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Interpretation of Death Rates Data

Death Rate Report by State

Childhood (Ages <20, All Sites), 2014-2018

All Races (includes Hispanic), Both Sexes

Sorted by CI*Rank

Explanation of Column Headers

Objective - The objective of 0.0 is from the Healthy People 2020 project done by the Centers for Disease Control and Prevention.

Death Rate (95% Confidence Interval) - The death rate is based upon 100,000 people and is for 5 year(s). Rates are age-adjusted by 5-year age groups to the 2000 U.S. standard million population (the Healthy People 2020 goals are based on rates adjusted using different methods but the differences should be minimal).

Recent Trends - This is an interpretation of the AAPC:

AAPC (95% Confidence Interval) - The Average Annual Percent Change is the change in rate over time. These AAPCs are based upon APCs that were calculated by Joinpoint Regression Program


Other Notes


Line by Line Interpretation of the Report


United States


West Virginia


Rhode Island


Delaware


Utah


Alaska


Virginia


Idaho


Wisconsin


Oregon


Colorado


Ohio


Louisiana


Montana


Pennsylvania


Maine


Arkansas


New Mexico


Massachusetts


Illinois


Washington


North Carolina


Arizona


South Dakota


Minnesota


Indiana


New Jersey


Mississippi


New York


Nevada


Iowa


Georgia


Nebraska


Michigan


Tennessee


Maryland


Kentucky


Connecticut


Missouri


California


Alabama


South Carolina


Texas


Florida


Kansas


New Hampshire


Oklahoma


Hawaii (8)


Puerto Rico (8)


District of Columbia North Dakota Vermont Wyoming

Notes:
Created by statecancerprofiles.cancer.gov on 12/02/2020 2:19 pm.

State Cancer Registries may provide more current or more local data.
Trend
Rising when 95% confidence interval of average annual percent change is above 0.
Stable when 95% confidence interval of average annual percent change includes 0.
Falling when 95% confidence interval of average annual percent change is below 0.

† Death data provided by the National Vital Statistics System public use data file. Death rates calculated by the National Cancer Institute using SEER*Stat. Death rates are age-adjusted to the 2000 US standard population (19 age groups: <1, 1-4, 5-9, ... , 80-84, 85+). The Healthy People 2020 goals are based on rates adjusted using different methods but the differences should be minimal. Population counts for denominators are based on Census populations as modified by NCI.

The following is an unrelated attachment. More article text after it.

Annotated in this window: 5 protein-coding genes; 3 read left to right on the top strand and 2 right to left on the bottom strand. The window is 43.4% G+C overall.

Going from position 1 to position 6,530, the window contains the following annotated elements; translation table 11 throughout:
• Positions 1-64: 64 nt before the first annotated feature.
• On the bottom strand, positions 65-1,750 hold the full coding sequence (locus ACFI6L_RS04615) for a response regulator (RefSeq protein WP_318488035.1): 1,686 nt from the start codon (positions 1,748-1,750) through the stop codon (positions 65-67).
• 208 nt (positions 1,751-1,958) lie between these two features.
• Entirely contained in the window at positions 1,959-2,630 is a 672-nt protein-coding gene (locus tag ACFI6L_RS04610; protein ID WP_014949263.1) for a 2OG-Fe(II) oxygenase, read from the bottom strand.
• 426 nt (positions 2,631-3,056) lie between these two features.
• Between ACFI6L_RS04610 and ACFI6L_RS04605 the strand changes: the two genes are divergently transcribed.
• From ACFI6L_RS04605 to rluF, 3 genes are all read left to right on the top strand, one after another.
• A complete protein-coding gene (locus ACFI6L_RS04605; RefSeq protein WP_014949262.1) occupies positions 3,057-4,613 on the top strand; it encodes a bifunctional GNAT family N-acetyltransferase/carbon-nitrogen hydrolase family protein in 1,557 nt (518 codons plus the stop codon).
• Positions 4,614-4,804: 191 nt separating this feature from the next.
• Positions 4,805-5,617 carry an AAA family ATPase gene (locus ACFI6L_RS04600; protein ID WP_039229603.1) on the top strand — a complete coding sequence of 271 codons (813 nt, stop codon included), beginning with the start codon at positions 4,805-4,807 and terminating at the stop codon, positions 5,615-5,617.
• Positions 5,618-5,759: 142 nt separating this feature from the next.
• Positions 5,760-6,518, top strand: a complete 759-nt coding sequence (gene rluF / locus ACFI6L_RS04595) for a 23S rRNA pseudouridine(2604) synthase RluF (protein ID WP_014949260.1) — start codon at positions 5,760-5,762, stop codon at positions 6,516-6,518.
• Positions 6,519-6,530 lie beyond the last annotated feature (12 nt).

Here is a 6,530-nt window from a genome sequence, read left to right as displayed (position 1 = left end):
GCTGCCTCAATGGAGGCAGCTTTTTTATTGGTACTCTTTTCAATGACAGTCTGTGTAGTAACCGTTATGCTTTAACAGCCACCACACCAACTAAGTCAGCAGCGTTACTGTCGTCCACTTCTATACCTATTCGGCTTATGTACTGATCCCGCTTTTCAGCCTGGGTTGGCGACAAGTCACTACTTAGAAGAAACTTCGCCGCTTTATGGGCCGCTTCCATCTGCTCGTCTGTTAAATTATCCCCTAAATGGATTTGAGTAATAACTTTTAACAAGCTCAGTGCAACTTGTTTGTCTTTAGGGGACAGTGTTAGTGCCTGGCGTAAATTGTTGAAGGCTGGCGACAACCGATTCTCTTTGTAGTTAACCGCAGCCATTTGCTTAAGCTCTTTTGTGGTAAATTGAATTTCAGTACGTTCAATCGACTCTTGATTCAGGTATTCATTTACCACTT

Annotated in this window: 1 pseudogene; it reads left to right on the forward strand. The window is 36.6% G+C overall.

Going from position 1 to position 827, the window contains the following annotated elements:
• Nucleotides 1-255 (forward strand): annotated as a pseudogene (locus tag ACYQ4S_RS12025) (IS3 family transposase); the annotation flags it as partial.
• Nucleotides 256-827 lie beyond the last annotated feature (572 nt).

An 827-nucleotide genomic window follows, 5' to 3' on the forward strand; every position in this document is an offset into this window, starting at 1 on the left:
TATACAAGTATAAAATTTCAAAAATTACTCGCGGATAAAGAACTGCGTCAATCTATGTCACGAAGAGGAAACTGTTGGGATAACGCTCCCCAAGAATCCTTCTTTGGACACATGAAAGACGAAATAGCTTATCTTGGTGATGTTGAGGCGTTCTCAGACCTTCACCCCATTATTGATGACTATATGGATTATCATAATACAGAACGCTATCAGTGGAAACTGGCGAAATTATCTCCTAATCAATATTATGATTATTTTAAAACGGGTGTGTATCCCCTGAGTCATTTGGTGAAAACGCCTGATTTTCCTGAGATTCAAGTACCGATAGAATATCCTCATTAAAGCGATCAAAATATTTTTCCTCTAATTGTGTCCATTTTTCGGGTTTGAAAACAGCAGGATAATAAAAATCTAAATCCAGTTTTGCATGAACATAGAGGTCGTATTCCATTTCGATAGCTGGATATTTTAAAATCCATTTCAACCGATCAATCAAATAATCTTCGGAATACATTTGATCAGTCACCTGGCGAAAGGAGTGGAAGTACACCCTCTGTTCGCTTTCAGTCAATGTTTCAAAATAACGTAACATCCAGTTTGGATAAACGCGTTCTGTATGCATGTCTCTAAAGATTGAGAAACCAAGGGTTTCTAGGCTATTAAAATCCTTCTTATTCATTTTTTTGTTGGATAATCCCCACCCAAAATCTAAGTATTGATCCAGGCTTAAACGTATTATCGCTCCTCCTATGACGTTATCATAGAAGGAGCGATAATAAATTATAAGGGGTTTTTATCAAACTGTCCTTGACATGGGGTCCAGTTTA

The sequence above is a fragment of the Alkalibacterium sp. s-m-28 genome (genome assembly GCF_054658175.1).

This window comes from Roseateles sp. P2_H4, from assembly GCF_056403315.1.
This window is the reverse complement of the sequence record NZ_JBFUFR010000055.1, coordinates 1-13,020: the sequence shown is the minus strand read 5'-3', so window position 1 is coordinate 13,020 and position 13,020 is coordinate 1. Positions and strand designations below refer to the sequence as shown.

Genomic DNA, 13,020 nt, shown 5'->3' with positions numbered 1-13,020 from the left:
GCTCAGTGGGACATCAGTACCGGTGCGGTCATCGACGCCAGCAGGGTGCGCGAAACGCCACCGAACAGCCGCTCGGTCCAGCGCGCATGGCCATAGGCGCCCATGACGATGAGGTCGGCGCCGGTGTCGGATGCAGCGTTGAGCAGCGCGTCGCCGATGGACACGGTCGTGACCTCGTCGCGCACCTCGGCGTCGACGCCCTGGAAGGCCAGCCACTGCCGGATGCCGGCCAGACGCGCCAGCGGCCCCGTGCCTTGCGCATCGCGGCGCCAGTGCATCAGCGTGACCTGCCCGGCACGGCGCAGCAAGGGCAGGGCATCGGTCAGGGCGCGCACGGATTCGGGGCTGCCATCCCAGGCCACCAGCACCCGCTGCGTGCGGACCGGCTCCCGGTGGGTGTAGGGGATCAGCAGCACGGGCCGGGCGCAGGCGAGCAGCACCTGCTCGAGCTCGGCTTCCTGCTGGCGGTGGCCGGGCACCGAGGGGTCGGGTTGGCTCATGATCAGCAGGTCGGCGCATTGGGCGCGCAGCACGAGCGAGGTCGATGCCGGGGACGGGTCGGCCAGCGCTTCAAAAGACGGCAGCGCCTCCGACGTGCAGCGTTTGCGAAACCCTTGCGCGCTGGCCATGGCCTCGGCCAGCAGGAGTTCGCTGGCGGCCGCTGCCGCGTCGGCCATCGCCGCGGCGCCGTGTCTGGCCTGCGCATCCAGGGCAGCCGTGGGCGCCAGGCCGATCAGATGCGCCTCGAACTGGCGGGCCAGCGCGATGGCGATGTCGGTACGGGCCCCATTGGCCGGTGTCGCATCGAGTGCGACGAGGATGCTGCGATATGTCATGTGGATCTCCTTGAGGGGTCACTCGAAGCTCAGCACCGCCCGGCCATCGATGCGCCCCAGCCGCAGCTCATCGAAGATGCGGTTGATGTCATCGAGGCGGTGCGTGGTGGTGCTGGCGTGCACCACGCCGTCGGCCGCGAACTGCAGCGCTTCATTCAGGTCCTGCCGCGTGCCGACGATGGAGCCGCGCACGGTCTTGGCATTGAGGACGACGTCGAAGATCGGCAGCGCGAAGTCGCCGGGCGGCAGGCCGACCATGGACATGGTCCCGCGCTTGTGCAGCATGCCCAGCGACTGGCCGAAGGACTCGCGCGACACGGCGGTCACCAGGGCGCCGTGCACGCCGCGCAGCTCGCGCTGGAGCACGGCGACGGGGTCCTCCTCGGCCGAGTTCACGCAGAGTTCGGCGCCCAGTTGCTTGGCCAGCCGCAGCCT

The 1969-2017 US Population Data File is used with mortality data.
‡ The Average Annual Percent Change (AAPC) is based on the APCs calculated by Joinpoint. Due to data availability issues, the time period used in the calculation of the joinpoint regression model may differ for selected counties.
⋔ Results presented with the CI*Rank statistics help show the usefulness of ranks. For example, ranks for relatively rare diseases or less populated areas may be essentially meaningless because of their large variability, but ranks for more common diseases in densely populated regions can be very useful. More information about methodology can be found on the CI*Rank website.

*** No Healthy People 2020 Objective for this cancer.
Healthy People 2020 Objectives provided by the Centers for Disease Control and Prevention.

8 Due to data availability issues, the time period used in the calculation of the joinpoint regression model may differ for selected counties.

* Data has been suppressed to ensure confidentiality and stability of rate estimates. Counts are suppressed if fewer than 16 records were reported in a specific area-sex-race category. If an average count of 3 is shown, the total number of cases for the time period is 16 or more which exceeds suppression threshold (but is rounded to 3).


Please note that the data comes from different sources. Due to different years of data availability, most of the trends are AAPCs based on APCs but some are APCs calculated in SEER*Stat. Please refer to the source for each graph for additional information.

Interpret Rankings provides insight into interpreting cancer incidence statistics. When the population size for a denominator is small, the rates may be unstable. A rate is unstable when a small change in the numerator (e.g., only one or two additional cases) has a dramatic effect on the calculated rate.

Data for United States does not include Puerto Rico.